She slides into the car, and even before she buckles her seat belt, her phone is alight in her hands. A 13-year-old girl after a day of eighth grade. She says hello. Her au pair asks, "Ready to go?"

She doesn't respond, her thumb on Instagram. A Barbara Walters meme is on the screen. She scrolls, and another meme appears. Then another meme, and she closes the app. She opens BuzzFeed. There's a story about Florida Gov. Rick Scott, which she scrolls past to get to a story about Janet Jackson, then "28 Things You'll Understand If You're Both British and American." She closes it. She opens Instagram. She opens the NBA app. She shuts the screen off. She turns it back on. She opens Spotify. Opens Fitbit. She has 7,427 steps. Opens Instagram again. Opens Snapchat. She watches a sparkly rainbow flow from her friend's mouth. She watches a YouTube star make pouty faces at the camera. She watches a tutorial on nail art. She feels the bump of the driveway and looks up.

They're home. Twelve minutes have passed.

Katherine Pommerening's iPhone is the place where all of her friends are always hanging out. So it's the place where she is, too. She's on it after it rings to wake her up in the mornings. She's on it at school, when she can sneak it. She's on it while her 8-year-old sister, Lila, is building crafts out of beads. She sets it down to play basketball, to skateboard, to watch PG-13 comedies, and sometimes to eat dinner, but when she picks it back up, she might have 64 unread messages.

Now she's on it in the living room of her big house in McLean, Virginia, while she explains what it's like to be a 13-year-old today. "Over 100 likes is good, for me. And comments. You just comment to make a joke or tag someone."

The best thing is the little notification box, which means someone liked, tagged, or followed her on Instagram. She has 604 followers. There are only 25 photos on her page, because she deletes most of what she posts. The ones that don't get enough likes, don't have good enough lighting, or don't show the coolest moments in her life must be deleted.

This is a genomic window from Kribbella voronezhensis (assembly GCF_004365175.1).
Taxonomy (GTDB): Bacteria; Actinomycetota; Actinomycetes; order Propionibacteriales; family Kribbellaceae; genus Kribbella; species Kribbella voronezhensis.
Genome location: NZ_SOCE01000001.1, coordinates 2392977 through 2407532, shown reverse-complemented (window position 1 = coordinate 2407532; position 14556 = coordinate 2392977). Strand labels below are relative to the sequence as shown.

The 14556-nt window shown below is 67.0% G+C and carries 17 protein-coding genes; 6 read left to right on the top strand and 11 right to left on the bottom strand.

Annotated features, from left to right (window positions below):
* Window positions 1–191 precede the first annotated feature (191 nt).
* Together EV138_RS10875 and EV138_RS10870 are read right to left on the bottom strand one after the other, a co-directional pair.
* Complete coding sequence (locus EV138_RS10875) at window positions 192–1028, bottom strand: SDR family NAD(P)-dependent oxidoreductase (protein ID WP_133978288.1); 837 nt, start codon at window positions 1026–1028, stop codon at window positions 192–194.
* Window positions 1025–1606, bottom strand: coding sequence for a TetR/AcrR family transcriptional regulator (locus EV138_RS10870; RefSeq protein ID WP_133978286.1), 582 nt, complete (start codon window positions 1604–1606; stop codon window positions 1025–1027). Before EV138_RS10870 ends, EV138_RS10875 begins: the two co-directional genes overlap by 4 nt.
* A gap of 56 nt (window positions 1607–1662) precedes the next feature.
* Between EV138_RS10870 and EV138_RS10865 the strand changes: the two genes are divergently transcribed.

Somewhere, maybe at this very moment, neurologists are trying to figure out what all this screen time is doing to the still-forming brains of people Katherine's age, members of what's known as Generation Z. Educators are trying to teach them that not all answers are Google-able. Counselors are prying them out of internet addictions. Parents are trying to catch up by friending their kids on Facebook. (P.S. Facebook is obsolete.) Sociologists, advertisers, stock market analysts — everyone wants to know what happens when the generation born glued to screens has to look up and interact with the world.

Right now, Katherine is still looking down. "See this girl," she says, "she gets so many likes on her pictures because she's posted over nine pictures saying, 'Like all my pictures for a tbh, comment when done.' So everyone will like her pictures, and she'll just give them a simple tbh."

A tbh is a compliment. It stands for "to be heard" or "to be honest." "It kind of, almost, promotes you as a good person," she explains. "If someone says, 'tbh you're nice and pretty,' that kind of, like, validates you in the comments. Then people can look at it and say 'Oh, she's nice and pretty.'"

Tbh, Katherine is both nice and pretty. She has the cheeks of a middle schooler and the vocabulary of a high schooler. She has light brown eyes, which she only paints with makeup for dances, where there are boys from other schools. Her family is wealthier than most and has seen more sorrow. She is 5-foot-1 but will have a growth spurt soon, or so said her dad, Dave, in a very awkward talk he had with her about puberty even after she told him, "Please, don't."